Sculpture in the Expanded Field
Rosalind Krauss, 1979

To suppose that animals first entered the human imagination as meat or leather or horn is to project a 19th century attitude backwards across the millennia. Animals first entered the imagination as messengers and promises. For example, the domestication of cattle did not begin as a simple prospect of milk and meat. Cattle had magical functions, sometimes oracular, sometimes sacrificial. And the choice of a given species as magical, tameable and alimentary was originally determined by the habits, proximity and “invitation” of the animal in question.

Why Look at Animals?
John Berger, 1980

Cyborgs are not reverent; they do not remember the cosmos. They are wary of holism, but needy for connection — they seem to have a natural feel for united front politics, but without the vanguard party. The main trouble with cyborgs, of course, is that they are the illegitimate offspring of militarism and patriarchal capitalism, not to mention state socialism. But illegitimate offspring are often exceedingly unfaithful to their origins.

A Cyborg Manifesto
Donna Haraway, 1985

It is commonplace to note that it was the appearance of photography which, as the representative of the Industrial Revolution in the realm of the image, set the historical process of modernism in motion. Yet photography's own historical evolution into modernist discourse has been determined by the fact that, unlike the older arts, it cannot dispense with depiction and so, apparently, cannot participate in the adventure it might be said to have suggested in the first place.

Marks of Indifference
Jeff Wall, 1995

In much of the cockpit's remembering, significant functions are achieved by a person interpreting material symbols, rather than by a person recalling those symbols from his or her memory. So we must go beyond looking for things that resemble our expectations about human memory to understand the phenomena of memory in the cockpit as a cognitive system.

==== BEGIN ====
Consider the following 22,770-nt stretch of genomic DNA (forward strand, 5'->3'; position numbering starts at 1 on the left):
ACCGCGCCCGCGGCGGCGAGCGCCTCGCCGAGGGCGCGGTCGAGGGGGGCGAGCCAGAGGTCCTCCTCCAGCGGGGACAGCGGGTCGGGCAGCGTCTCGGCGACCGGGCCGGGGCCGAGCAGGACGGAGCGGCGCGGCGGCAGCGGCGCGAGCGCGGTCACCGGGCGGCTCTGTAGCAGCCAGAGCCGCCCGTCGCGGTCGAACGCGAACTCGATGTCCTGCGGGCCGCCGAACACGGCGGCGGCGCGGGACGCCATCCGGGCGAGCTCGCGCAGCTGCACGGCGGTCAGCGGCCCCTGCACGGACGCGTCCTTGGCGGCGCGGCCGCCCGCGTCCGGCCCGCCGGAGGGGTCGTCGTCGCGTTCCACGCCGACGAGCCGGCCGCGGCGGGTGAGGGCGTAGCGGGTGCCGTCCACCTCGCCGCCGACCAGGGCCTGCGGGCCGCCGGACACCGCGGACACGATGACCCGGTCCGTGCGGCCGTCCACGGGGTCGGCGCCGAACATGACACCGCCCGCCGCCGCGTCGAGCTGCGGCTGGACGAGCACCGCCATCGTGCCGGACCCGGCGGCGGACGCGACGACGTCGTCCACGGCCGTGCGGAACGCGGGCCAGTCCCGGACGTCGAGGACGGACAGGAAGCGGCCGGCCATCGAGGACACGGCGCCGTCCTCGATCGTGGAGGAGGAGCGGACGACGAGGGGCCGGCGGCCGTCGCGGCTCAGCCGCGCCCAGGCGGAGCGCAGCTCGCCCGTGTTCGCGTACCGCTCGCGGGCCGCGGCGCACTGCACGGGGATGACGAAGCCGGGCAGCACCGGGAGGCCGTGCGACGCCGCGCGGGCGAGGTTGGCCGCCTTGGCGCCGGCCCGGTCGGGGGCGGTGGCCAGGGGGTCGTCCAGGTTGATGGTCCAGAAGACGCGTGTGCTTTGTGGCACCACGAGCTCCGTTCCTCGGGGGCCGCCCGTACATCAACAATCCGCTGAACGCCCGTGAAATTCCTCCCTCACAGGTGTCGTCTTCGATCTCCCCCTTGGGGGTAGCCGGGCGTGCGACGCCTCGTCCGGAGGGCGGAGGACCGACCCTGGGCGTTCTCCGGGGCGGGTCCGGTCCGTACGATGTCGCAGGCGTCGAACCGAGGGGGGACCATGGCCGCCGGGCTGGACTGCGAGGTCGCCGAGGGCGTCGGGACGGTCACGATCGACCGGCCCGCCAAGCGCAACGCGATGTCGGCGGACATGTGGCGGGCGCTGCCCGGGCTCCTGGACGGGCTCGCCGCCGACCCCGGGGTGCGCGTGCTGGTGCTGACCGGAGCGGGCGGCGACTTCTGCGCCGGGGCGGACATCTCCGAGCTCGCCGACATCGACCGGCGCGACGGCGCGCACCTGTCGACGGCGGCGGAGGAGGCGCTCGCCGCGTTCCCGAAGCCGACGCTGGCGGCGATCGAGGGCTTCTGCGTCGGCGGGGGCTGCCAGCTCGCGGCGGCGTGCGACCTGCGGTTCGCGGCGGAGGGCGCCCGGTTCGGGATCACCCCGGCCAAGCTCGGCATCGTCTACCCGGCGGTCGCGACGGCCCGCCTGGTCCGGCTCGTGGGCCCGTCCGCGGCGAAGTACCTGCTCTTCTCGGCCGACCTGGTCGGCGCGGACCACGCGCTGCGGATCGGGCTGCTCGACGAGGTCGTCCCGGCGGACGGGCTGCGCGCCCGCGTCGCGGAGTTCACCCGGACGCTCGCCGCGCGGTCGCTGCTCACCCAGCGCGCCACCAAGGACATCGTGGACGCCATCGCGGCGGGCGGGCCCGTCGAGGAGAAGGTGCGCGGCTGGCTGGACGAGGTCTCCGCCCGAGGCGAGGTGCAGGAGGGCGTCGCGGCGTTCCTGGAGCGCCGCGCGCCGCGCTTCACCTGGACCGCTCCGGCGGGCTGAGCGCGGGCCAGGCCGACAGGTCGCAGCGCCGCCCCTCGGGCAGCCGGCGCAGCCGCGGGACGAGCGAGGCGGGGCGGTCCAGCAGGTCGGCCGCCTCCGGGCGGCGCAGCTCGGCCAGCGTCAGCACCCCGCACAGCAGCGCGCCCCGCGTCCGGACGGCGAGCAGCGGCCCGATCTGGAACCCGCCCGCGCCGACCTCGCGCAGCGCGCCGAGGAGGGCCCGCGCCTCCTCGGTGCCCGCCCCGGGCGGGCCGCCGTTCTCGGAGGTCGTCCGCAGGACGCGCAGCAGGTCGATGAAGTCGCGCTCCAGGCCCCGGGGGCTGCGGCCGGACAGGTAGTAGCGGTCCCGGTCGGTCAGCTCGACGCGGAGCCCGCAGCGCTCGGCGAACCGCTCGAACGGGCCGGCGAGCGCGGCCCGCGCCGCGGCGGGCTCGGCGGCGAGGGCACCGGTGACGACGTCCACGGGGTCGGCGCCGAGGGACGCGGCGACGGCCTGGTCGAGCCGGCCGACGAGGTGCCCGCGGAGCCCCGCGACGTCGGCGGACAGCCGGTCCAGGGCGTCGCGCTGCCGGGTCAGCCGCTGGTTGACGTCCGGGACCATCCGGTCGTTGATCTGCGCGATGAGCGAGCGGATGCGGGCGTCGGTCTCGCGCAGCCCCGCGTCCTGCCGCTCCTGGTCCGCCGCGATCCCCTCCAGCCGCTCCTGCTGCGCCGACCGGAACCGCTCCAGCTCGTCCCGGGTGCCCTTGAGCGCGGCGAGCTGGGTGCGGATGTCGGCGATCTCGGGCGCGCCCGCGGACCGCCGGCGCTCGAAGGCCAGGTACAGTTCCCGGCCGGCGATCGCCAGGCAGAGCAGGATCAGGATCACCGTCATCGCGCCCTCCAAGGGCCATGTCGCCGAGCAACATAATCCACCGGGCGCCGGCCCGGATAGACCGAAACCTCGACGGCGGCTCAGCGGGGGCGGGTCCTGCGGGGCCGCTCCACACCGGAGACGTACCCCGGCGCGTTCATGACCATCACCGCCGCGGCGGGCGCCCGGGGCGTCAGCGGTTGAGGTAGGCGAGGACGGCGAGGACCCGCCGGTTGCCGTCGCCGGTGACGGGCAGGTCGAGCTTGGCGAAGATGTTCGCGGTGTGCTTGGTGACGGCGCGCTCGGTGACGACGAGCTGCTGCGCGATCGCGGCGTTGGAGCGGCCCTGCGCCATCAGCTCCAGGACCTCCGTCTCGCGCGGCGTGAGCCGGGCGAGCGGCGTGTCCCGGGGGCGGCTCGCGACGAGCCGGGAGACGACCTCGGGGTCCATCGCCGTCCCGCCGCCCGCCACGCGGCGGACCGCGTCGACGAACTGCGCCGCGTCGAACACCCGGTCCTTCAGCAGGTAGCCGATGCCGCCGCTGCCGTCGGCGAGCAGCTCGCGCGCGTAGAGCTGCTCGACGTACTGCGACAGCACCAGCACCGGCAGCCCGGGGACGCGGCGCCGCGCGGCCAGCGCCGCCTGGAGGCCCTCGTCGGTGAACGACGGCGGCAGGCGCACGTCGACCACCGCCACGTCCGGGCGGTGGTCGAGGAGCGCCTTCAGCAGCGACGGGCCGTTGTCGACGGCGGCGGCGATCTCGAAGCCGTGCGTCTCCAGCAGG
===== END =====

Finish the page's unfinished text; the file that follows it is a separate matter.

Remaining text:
How a Cockpit Remembers Its Speeds
Edwin Hutchins, 1995

The explanation I offer of how an unsocialized entity, such as a calculator or other computer, can appear to do tasks that require the abilities of a member of society, has firstly to do with "Repair, Attribution and all That" which I will refer to as RAT. What we do with RAT, as I will explain below, is what makes it possible for us to use computers for some of the more complex tasks that humans usually fulfill. RAT is what we do when we fit computers into the social context. A full blown, fully socialized, artificial intelligence would have to do as much as RAT as we normally do. As I will explain, I believe no significant progress in this direction has been made.

Rat-Tale: Sociology's Contribution to Understanding Human and Machine Cognition
H.M. Collins, 1997

A robot can be broadly defined as a mechanism controlled by a computer. A telerobot is a robot that accepts instructions from a distance, generally from a trained human operator. The human operator thus performs live actions in a distant environment and through sensors can gauge the consequences. Telerobotic systems date back to the need for handling radioactive materials in the 1940s, and are now being applied to exploration, bomb disposal, and surgery.

The Unique Phenomenon of a Distance
Ken Goldberg, 2000

The grainy image and the equally 'grainy' soundtrack make it difficult to forget the mechanics of the apparatus. While the sheer beauty of desert scenes and snow-covered fields would seem to invite an immersive form of engagement, the humble production context and mode of exhibition — via the television monitor for the historic viewer or probably the computer screen for the contemporary viewer — effectively gets in the way of an easy viewing. The resolution is 'poor' but this lack of image quality is integral to the experience of, and appreciation for, processual changes in the environment and the materiality of video itself. Technological and weatherbased interruptions prevent clarity of image and sound, radically altering the expectations and habits of the viewer.

It's About Time: Slow Aesthetics in Experimental Ecocinema and Nature Cam Videos
Stephanie Lam, 2016